Horizon Zero Dawn on PC: Not the customized port we were expecting

Horizon Zero Dawn There is definitely an audience on PC. But this is a video game, not a slide show, and it brings us some bad news. “/>
in great shape / In still image form, Horizon Zero Dawn Sure have a look at PC. But this is a video game, not a slide show, and it brings us some bad news.

Sony interactive entertainment

Horizon Zero Dawn There was an easy ars pick for one of the top five video games of 2017, but our readers had a decided best disagreement. This was almost entirely due to the PS4 exclusivity of the game. Never mind that its developer, Guerrilla Games, is a wholly owned Sony subsidiary; We want it on PC, our readers declared.

Historically, Sony Interactive Entertainment (not to be confused with other Sony publishing arms) has refused to reveal its PlayStation findings elsewhere on the ground, but the past few years have seen stance changes, such as games. with Heavy rain And Death trap His PC is debuting. Death trap The console stands as a particularly impressive example to the right of the game’s PC port.

I commented at that time DSThere was good news for the PC version HZD, Mostly because they share the same underlying technology, the guerrilla’s Decima engine. But two days before HZDThe “full” version lands on Steam for $ 50, I’m here to report that their shared technology has not been paid upfront with similar PC-version results.

A dangerous list

HZDOn July 31, the preview version went live for members of the press, and sometimes, these early peaks included specific notes about errors and last-minute tweaks that we should expect. But we got nothing, and until we sent SIE and guerrillas a bullet-point list of pre-release errors that we were told to expect a patch. This patch has since arrived, but sadly it does not fix everything we reported.

As it appears to be a “day-one patch”, Sony has told us about this, we’re wondering how many of the following issues will be resolved for retail customers before Friday’s Steam launch:

Serious performance on my high-end rig went in vain. My best tested PC games include an i7-8700K CPU (overclocked at 4.8GHz), an Nvidia RTX 2080 Ti GPU version of the installer (overclocked using EVGA X1 software), 32GB DDR4-3000 RAM and an NVME solid state hard. Drive. This rig has plenty of headroom to get most 3D games to do mostly 60fps refresh at resolutions near 4G (2160p).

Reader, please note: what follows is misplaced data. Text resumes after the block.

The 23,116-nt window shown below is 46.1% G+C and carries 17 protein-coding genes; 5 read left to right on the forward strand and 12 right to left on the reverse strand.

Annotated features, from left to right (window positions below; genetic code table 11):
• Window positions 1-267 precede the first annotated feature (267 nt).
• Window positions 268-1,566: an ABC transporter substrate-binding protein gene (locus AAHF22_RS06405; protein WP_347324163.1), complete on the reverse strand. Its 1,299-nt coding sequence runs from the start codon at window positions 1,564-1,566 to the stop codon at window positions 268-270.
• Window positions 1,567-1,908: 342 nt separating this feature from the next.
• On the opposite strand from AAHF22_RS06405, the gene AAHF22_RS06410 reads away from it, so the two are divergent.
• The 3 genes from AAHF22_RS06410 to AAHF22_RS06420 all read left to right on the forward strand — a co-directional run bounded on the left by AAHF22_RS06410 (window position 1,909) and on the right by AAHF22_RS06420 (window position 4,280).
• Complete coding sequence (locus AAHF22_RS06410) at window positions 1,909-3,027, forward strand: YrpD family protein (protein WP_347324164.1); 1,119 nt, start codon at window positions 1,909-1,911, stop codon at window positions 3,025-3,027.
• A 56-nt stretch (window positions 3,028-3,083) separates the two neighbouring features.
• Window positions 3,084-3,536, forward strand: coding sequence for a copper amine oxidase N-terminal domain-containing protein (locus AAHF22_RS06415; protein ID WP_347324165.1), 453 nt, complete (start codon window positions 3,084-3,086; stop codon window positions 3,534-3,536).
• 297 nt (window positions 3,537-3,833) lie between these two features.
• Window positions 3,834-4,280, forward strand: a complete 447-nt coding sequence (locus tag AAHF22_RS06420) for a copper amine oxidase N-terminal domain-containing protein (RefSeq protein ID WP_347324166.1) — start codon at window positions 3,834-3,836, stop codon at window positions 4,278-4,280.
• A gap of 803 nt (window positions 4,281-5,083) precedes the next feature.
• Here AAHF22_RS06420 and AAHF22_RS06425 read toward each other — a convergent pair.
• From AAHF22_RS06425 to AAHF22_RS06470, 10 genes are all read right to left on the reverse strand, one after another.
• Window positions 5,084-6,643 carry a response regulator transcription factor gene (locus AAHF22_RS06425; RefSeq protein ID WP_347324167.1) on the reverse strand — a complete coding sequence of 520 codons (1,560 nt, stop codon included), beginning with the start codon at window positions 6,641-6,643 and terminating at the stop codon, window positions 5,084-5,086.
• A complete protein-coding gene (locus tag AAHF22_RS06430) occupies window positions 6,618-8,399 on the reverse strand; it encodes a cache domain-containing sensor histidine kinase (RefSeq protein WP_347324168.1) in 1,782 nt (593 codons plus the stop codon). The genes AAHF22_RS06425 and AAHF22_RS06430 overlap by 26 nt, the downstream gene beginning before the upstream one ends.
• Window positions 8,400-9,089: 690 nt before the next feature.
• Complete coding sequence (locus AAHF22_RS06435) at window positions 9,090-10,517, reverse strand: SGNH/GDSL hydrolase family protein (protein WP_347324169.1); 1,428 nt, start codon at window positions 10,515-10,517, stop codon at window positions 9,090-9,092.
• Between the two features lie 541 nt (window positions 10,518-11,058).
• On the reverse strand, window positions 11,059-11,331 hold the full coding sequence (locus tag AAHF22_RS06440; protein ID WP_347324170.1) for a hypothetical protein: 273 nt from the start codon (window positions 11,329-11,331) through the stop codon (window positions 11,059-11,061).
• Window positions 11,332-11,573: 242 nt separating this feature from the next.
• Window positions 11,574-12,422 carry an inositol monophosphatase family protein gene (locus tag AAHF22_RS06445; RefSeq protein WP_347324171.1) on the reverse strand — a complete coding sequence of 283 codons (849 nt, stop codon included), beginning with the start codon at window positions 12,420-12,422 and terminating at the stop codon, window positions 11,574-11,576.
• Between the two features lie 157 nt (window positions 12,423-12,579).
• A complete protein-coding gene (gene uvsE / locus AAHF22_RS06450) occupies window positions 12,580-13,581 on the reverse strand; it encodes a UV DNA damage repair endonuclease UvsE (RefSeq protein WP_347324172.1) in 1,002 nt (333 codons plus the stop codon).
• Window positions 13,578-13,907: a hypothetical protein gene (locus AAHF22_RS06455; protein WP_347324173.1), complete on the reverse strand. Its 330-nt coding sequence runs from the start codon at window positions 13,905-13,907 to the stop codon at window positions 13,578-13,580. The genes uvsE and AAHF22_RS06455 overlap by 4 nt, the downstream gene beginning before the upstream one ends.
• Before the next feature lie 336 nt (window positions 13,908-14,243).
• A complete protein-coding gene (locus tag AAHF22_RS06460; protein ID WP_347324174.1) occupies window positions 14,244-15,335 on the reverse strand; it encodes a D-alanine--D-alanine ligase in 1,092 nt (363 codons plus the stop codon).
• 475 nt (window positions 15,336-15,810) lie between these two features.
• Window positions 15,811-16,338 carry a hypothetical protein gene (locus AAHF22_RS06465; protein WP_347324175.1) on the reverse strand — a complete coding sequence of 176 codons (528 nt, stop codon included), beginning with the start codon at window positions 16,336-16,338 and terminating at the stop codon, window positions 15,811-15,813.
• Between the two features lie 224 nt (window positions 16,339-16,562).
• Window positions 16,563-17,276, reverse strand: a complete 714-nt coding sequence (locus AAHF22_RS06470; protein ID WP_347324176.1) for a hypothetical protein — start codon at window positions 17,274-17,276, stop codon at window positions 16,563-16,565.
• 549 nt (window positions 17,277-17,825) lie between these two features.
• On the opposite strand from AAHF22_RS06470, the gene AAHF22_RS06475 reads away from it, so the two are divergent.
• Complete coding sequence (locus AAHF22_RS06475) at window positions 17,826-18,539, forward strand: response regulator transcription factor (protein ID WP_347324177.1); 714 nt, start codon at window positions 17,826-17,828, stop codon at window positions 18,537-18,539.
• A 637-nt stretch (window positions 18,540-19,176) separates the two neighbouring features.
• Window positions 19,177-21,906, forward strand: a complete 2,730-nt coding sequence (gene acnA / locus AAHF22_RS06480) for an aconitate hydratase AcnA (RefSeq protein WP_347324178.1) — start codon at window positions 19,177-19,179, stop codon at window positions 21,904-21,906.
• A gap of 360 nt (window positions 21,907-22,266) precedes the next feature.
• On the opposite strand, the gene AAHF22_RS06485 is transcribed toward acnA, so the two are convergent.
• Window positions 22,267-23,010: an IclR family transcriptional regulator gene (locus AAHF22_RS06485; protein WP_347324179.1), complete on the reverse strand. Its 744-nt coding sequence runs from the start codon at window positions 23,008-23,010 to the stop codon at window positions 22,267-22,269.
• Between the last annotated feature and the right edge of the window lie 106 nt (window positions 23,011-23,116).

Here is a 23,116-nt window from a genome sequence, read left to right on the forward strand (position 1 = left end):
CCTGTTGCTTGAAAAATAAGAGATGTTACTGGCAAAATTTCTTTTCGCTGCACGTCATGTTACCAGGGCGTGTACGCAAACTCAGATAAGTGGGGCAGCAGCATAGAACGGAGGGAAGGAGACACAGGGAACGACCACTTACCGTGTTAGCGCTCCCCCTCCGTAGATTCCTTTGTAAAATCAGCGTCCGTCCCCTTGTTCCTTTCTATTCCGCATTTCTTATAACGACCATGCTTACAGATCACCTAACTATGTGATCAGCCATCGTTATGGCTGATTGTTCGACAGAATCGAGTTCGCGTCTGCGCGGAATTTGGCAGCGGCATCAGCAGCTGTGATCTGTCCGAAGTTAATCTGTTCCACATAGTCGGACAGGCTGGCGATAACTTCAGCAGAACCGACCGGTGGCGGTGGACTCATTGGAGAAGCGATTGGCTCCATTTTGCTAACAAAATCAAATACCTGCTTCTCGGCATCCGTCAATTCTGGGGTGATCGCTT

Actually, pre-release build HZD Hits 60 fps on my best machine … but requires a considerable downgrade to around 60 percent 4K, which can be toggled into an in-game menu. The game includes an automatic resolution-scaling system, which drops the pixel count to lock the frame rate of your choice. When I leave the game at “high” settings (not maximally, graphically, but close to it), it reduces the automatic 60fps slider pixel count by about 60 percent, as well. This result lines up with other resolution tests on the same system; About 44 percent of the 1440p or 4K runs at an average of 68fps with the same “high” settings preset.

Since the PC port’s resolution-scaling system doesn’t borrow from the many ballhud “checkerboard renderings” found on PS4 Pro games, the results at this scaling level look pretty blurry – and certainly $ 300 consoles (which, roughly, But, at max is bad) 30fps).

I have a serious performance crisis on my medium-spec laptop: In testing the game on the 2018 HP Oman 15, with a i7-8750H CPU and an Nvidia GTX 1070 Max-Q, a 60fps refresh with all graphics settings to get the game to “native” (meaning) , Almost “moderate”) is also difficult to achieve.